Bowel & Bladder


Many of us with Cauda Equina Syndrome have problems with either our bladder or our bowel or sometimes both.  A few or our members have generously given us a few tips that have helped them out with cathing.



Hey, I don't write very often but wanted to put in my two cents worth on this one. While I was in the hospital the doctors and nurses said that in order for me to successfully in and out cath myself I would have to be able to look in a mirror to see the opening to my urethra. Because of my size (I am well over 300 lbs) this was not possible nor was getting both hands down there like the nurse said I had to do to be able to accomplish this impossible task.

Needless to say I was devastated. I am 27 years old and had worked in nursing homes for years, I was not happy about having so much, physically, in common with my residents. Well, after 6 months of hauling that damn catheter around, dealing with UTI's that liked to kill me, having to strap the damn leg bag on with nurses tape and ripping it off every evening I WAS FED UP!!!

My friends and family learned to i&o cath me and it was wonderful not having to drag the bag around all the time (those things are not made for active people with small children) but... I felt miserable asking friends and family to do that for me so often and hated being that dependent even on those who loved me so much. SOOO....

I went into the bathroom one day, had my best friend sit on the floor, and I said "how far is the opening from the rough stuff I feel with my finger?" She replied, "the rough stuff is the opening of your vagina, come up just a bit" and you know what happened? I GOT THE CATH IN!!! It was difficult and took lots of practice before I was real comfortable but my life is soooo much better.

I still amaze some of the people in the medical field who said it was impossible to not be able to feel, to have so much weight in the way, and to do it one handed. But it should not be this way. We should be encouraged, I could have been free from that catheter from the first day. Anyway, I am now a volunteer at all the area hospitals available anytime they have a patient who needs to learn to cath and is difficult because of size, or whatever.

I hope this story at least livens someone’s spirits.

Thanks for letting me share.  

Peace, Beverly



 Lots of posts about bladders etc seems that people are given different advise about emptying etc....I think that each person has to work out what is best for them once they get used to their new body!!!   I was seen by a continence nurse within 3 weeks of my operation and was told about the importance of drinking a lot, cranberry juice, avoiding caffinated coffee and alcohol.  I was also told to only catheterize 4/5 times in 24 hours, so that my bladder would not become smaller and smaller.  I have made the decision to carry on catheterizing because I can't feel when I have an empty bladder and so have no confidence in pushing .....I think this would make me keep trying to pee more often which would not be convenient at work or at night.  At the moment I can go all night without having to get up to pee and don't leak.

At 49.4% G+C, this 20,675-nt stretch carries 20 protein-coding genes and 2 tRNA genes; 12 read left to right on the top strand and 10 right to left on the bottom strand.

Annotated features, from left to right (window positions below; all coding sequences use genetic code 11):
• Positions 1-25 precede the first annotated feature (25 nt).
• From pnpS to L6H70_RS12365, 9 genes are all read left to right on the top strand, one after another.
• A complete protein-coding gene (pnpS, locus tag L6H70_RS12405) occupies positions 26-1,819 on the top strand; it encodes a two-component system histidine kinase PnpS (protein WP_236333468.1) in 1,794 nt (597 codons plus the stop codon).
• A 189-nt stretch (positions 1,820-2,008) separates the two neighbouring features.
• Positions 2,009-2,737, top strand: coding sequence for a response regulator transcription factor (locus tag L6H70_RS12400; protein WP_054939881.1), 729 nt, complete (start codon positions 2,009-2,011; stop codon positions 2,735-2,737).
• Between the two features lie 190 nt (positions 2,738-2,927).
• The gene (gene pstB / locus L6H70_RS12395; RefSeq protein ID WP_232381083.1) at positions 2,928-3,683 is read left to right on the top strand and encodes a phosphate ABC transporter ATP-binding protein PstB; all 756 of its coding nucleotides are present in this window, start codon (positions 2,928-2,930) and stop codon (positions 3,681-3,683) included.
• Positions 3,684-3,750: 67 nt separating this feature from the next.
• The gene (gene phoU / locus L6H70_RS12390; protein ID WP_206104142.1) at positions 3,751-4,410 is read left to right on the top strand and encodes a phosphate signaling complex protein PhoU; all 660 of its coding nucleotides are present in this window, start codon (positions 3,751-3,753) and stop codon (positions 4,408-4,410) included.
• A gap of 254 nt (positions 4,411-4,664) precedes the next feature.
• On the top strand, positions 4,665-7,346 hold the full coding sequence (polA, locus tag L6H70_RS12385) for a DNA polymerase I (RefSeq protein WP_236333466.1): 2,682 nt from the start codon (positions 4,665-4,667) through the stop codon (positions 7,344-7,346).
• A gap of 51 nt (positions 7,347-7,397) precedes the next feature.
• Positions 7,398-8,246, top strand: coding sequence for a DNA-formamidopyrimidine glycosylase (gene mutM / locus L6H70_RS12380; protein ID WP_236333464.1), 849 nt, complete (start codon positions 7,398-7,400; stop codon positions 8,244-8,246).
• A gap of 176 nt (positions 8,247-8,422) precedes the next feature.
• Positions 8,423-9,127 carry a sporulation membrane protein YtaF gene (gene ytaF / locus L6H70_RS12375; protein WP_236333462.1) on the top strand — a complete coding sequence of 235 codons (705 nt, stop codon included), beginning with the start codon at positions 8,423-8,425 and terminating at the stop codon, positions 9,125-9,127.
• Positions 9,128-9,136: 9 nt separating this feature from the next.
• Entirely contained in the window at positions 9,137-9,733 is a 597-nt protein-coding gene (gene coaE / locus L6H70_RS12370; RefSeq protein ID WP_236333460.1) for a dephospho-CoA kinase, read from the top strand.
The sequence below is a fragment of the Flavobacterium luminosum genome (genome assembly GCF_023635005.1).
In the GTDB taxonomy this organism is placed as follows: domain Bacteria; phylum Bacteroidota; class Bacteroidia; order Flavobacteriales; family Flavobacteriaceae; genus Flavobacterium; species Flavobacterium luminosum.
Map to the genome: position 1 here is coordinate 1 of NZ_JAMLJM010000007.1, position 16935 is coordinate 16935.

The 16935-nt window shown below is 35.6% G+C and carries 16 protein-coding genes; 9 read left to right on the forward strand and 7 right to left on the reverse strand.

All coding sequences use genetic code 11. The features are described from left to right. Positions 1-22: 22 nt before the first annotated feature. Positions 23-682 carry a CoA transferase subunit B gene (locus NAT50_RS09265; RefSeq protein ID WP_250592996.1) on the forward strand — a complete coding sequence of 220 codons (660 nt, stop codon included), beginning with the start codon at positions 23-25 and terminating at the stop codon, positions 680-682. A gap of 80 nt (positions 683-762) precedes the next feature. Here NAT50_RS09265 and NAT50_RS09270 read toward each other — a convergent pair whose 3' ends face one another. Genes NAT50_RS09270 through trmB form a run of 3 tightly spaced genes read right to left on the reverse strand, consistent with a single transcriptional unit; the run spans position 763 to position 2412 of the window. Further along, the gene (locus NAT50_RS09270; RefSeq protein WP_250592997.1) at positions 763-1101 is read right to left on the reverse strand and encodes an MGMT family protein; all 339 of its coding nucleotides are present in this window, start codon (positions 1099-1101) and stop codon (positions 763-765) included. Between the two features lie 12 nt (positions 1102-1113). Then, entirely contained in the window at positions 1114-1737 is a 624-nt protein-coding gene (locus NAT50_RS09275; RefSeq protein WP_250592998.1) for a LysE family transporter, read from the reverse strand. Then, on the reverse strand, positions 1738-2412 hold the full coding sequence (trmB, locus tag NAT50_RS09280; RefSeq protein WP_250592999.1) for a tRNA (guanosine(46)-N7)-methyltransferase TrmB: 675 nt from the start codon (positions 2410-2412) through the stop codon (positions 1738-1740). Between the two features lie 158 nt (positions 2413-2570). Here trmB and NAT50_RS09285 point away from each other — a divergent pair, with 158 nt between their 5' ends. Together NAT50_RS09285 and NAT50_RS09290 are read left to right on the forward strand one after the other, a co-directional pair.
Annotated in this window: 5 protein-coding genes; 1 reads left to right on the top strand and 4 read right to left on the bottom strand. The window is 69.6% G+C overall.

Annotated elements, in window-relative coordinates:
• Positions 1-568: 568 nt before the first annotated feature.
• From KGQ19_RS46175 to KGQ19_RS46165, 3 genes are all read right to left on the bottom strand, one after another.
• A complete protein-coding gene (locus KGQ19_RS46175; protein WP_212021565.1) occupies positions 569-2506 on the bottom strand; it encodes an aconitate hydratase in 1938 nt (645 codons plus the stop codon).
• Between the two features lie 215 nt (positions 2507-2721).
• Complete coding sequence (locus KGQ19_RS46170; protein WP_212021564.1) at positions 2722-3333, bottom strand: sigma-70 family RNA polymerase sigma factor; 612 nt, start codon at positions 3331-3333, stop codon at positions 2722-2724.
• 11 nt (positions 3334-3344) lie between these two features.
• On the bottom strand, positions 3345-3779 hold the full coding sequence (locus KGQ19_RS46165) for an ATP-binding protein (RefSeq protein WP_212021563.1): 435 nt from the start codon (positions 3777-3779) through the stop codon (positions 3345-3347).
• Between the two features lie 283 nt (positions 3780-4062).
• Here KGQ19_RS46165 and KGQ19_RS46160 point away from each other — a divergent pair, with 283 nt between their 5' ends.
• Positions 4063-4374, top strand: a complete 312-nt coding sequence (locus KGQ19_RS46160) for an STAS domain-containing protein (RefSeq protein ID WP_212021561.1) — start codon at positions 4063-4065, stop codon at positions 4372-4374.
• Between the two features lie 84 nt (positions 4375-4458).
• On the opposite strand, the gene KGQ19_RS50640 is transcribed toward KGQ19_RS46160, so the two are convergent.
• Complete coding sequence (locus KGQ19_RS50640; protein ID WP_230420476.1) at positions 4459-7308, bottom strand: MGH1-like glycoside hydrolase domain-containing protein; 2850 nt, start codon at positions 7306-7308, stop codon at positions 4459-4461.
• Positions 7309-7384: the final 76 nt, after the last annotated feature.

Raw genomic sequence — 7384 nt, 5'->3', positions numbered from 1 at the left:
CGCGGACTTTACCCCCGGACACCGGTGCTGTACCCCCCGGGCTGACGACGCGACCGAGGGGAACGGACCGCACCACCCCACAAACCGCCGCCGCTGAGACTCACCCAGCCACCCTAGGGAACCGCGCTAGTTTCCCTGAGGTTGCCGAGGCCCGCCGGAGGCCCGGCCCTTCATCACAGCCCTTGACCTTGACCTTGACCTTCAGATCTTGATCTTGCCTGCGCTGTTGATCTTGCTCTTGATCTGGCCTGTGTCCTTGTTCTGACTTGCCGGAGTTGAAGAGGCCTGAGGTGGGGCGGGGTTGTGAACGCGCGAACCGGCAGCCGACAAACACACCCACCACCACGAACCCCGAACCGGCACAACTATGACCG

I have now ignored all the advise about drinking a lot and avoiding coffee, alcohol etc.  because I think that my bladder was used to it before and I can't make myself drink loads...never feel really thirsty.  I now catheterize when I would have peed before....about 5 times in 24 hours.  I don't leak because I take a drug called Detrusitol (Tolteridine) which stops the bladder from contracting involuntarily (this happens when you have a bladder which does not have normal nerve activity).  I tried stopping the drugs recently but started to leak again, so it definitely works.  This is the only drug I take.

I don't have infections now because I can tell very early if it is coming....when I sit on the loo and catheterize I can tell by the smell of the urine....I then use a urinalysis dipstick which shows if there is any nitrite in the urine....this means that an infection is beginning.  I then take a drug called Trimethoprim which is a urinary antibiotic.  It is used daily by many people including children with kidney reflux, to prevent infections.  Since I have done this I have not gone on to have proper infections. I don't like cranberry juice so have stopped that but did buy some concentrated tablets ...maybe they work but are expensive.